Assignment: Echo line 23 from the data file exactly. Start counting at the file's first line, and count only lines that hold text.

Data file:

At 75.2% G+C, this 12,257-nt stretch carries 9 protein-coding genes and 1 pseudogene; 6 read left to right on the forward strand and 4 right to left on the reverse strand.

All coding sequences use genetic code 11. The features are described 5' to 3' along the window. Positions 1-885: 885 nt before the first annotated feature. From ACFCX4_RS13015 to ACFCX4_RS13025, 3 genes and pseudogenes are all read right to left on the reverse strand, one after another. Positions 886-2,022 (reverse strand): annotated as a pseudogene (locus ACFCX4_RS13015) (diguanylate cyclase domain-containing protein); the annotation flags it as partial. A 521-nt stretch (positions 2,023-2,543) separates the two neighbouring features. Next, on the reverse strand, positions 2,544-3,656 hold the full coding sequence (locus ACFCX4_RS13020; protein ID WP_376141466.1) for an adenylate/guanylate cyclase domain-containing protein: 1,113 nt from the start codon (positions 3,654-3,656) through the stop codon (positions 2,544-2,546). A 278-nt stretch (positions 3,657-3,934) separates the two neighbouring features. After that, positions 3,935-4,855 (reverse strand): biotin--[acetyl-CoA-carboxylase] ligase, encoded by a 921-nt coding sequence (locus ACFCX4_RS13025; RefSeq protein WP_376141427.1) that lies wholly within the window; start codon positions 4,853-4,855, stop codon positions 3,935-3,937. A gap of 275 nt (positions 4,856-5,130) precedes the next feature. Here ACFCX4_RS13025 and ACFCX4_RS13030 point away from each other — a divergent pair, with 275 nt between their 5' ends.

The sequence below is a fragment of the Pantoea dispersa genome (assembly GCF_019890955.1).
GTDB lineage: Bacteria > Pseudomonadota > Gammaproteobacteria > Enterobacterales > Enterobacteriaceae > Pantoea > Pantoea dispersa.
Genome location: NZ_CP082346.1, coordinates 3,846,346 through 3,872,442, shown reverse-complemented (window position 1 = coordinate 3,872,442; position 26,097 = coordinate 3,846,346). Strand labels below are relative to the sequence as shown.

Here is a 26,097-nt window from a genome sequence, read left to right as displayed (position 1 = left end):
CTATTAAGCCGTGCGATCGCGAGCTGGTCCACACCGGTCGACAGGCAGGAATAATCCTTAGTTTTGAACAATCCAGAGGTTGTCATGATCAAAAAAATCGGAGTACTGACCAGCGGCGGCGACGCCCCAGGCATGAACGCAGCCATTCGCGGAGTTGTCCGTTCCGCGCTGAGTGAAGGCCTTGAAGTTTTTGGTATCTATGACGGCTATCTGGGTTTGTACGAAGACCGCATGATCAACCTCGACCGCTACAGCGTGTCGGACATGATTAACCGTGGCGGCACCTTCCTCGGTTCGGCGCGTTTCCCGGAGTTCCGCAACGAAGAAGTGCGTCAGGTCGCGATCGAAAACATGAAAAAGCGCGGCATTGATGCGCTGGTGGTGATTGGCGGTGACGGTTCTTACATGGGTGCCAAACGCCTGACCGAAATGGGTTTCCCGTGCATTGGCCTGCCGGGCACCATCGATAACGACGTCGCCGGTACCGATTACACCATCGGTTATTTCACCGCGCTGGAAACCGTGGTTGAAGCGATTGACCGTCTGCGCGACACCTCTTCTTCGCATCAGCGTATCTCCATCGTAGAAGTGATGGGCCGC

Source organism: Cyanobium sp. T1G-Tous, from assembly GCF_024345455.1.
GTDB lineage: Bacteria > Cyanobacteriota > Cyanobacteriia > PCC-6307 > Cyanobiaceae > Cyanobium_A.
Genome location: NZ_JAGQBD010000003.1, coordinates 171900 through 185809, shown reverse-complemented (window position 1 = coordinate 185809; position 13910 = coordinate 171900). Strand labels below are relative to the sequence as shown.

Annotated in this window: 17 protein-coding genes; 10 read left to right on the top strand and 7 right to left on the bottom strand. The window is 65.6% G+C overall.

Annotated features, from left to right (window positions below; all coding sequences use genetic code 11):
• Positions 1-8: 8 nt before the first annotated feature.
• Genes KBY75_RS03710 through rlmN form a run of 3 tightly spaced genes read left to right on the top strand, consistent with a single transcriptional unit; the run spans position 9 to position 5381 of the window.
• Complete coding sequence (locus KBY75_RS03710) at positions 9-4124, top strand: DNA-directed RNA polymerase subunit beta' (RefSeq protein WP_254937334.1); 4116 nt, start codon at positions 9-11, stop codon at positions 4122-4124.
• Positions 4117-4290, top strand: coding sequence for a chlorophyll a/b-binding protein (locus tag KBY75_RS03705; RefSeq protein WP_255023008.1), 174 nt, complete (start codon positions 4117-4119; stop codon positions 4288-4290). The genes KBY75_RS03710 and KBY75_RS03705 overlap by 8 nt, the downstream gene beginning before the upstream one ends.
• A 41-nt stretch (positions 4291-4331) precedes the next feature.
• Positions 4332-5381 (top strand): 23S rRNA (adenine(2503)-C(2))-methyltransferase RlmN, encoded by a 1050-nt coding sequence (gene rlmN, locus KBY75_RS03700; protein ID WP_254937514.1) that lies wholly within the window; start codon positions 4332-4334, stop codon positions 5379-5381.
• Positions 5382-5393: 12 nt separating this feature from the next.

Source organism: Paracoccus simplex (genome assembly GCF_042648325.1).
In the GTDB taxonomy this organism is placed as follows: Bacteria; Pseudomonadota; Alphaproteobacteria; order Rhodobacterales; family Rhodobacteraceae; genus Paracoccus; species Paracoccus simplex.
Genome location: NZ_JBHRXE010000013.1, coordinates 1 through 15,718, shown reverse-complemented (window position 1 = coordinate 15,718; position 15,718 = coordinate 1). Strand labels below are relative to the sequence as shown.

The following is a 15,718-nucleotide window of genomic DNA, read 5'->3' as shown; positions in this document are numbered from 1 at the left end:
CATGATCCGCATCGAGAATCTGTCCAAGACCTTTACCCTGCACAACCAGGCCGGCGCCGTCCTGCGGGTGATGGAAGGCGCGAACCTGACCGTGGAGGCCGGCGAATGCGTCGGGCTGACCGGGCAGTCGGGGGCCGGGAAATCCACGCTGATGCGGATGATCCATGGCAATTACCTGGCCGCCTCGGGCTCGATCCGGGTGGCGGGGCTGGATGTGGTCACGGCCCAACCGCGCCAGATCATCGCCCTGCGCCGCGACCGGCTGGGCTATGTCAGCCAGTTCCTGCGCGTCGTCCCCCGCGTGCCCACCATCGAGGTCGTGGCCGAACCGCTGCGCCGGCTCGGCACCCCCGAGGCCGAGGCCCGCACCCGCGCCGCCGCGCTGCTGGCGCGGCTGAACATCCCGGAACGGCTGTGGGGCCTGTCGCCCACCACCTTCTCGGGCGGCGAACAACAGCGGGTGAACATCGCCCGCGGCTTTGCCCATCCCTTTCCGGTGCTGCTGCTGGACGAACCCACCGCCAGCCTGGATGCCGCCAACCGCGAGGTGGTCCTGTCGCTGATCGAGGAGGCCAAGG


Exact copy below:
The following is a 15,718-nucleotide window of genomic DNA, read 5'->3' as shown; positions in this document are numbered from 1 at the left end: